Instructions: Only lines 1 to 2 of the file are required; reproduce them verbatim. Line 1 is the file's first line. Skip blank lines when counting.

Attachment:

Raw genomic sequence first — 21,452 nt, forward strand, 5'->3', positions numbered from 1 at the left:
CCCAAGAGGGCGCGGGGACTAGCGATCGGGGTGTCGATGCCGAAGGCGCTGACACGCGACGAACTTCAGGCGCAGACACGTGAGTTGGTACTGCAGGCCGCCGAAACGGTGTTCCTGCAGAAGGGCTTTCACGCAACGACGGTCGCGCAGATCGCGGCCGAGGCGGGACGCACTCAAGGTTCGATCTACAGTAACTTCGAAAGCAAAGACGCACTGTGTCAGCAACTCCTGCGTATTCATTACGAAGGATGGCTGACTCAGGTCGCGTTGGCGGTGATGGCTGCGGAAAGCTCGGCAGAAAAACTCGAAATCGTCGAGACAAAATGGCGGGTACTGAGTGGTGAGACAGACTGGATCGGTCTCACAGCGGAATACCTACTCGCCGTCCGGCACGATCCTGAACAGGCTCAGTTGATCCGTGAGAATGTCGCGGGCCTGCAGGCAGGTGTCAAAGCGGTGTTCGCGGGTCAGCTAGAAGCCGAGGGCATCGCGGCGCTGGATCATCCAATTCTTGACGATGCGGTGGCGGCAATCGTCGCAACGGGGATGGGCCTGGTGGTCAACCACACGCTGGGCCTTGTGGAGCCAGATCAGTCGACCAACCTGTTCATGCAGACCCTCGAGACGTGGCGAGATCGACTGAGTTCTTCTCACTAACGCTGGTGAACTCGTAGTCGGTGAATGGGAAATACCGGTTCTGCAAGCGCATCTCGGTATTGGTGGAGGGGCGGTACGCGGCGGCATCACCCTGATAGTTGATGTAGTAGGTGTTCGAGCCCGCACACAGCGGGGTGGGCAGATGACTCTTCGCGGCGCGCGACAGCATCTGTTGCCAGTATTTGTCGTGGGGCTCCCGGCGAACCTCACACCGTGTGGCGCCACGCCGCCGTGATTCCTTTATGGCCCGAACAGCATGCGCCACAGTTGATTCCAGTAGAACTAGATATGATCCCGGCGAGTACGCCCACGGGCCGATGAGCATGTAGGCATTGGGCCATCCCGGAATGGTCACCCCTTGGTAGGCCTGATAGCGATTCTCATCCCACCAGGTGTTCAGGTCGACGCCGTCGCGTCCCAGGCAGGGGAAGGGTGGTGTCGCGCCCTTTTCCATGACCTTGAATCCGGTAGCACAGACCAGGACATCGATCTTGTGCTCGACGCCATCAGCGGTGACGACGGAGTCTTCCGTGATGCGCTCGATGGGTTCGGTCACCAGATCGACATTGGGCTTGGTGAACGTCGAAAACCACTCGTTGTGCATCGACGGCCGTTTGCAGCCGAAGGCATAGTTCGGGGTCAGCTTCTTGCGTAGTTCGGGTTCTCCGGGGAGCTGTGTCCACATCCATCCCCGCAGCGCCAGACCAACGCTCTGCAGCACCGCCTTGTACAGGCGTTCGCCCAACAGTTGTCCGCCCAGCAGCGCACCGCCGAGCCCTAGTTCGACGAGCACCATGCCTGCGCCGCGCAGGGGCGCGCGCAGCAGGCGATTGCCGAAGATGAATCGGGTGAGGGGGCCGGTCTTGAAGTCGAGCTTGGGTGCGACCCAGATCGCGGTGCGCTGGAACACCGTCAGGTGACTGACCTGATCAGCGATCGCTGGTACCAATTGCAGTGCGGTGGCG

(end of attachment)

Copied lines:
Raw genomic sequence first — 21,452 nt, forward strand, 5'->3', positions numbered from 1 at the left:
CCCAAGAGGGCGCGGGGACTAGCGATCGGGGTGTCGATGCCGAAGGCGCTGACACGCGACGAACTTCAGGCGCAGACACGTGAGTTGGTACTGCAGGCCGCCGAAACGGTGTTCCTGCAGAAGGGCTTTCACGCAACGACGGTCGCGCAGATCGCGGCCGAGGCGGGACGCACTCAAGGTTCGATCTACAGTAACTTCGAAAGCAAAGACGCACTGTGTCAGCAACTCCTGCGTATTCATTACGAAGGATGGCTGACTCAGGTCGCGTTGGCGGTGATGGCTGCGGAAAGCTCGGCAGAAAAACTCGAAATCGTCGAGACAAAATGGCGGGTACTGAGTGGTGAGACAGACTGGATCGGTCTCACAGCGGAATACCTACTCGCCGTCCGGCACGATCCTGAACAGGCTCAGTTGATCCGTGAGAATGTCGCGGGCCTGCAGGCAGGTGTCAAAGCGGTGTTCGCGGGTCAGCTAGAAGCCGAGGGCATCGCGGCGCTGGATCATCCAATTCTTGACGATGCGGTGGCGGCAATCGTCGCAACGGGGATGGGCCTGGTGGTCAACCACACGCTGGGCCTTGTGGAGCCAGATCAGTCGACCAACCTGTTCATGCAGACCCTCGAGACGTGGCGAGATCGACTGAGTTCTTCTCACTAACGCTGGTGAACTCGTAGTCGGTGAATGGGAAATACCGGTTCTGCAAGCGCATCTCGGTATTGGTGGAGGGGCGGTACGCGGCGGCATCACCCTGATAGTTGATGTAGTAGGTGTTCGAGCCCGCACACAGCGGGGTGGGCAGATGACTCTTCGCGGCGCGCGACAGCATCTGTTGCCAGTATTTGTCGTGGGGCTCCCGGCGAACCTCACACCGTGTGGCGCCACGCCGCCGTGATTCCTTTATGGCCCGAACAGCATGCGCCACAGTTGATTCCAGTAGAACTAGATATGATCCCGGCGAGTACGCCCACGGGCCGATGAGCATGTAGGCATTGGGCCATCCCGGAATGGTCACCCCTTGGTAGGCCTGATAGCGATTCTCATCCCACCAGGTGTTCAGGTCGACGCCGTCGCGTCCCAGGCAGGGGAAGGGTGGTGTCGCGCCCTTTTCCATGACCTTGAATCCGGTAGCACAGACCAGGACATCGATCTTGTGCTCGACGCCATCAGCGGTGACGACGGAGTCTTCCGTGATGCGCTCGATGGGTTCGGTCACCAGATCGACATTGGGCTTGGTGAACGTCGAAAACCACTCGTTGTGCATCGACGGCCGTTTGCAGCCGAAGGCATAGTTCGGGGTCAGCTTCTTGCGTAGTTCGGGTTCTCCGGGGAGCTGTGTCCACATCCATCCCCGCAGCGCCAGACCAACGCTCTGCAGCACCGCCTTGTACAGGCGTTCGCCCAACAGTTGTCCGCCCAGCAGCGCACCGCCGAGCCCTAGTTCGACGAGCACCATGCCTGCGCCGCGCAGGGGCGCGCGCAGCAGGCGATTGCCGAAGATGAATCGGGTGAGGGGGCCGGTCTTGAAGTCGAGCTTGGGTGCGACCCAGATCGCGGTGCGCTGGAACACCGTCAGGTGACTGACCTGATCAGCGATCGCTGGTACCAATTGCAGTGCGGTGGCG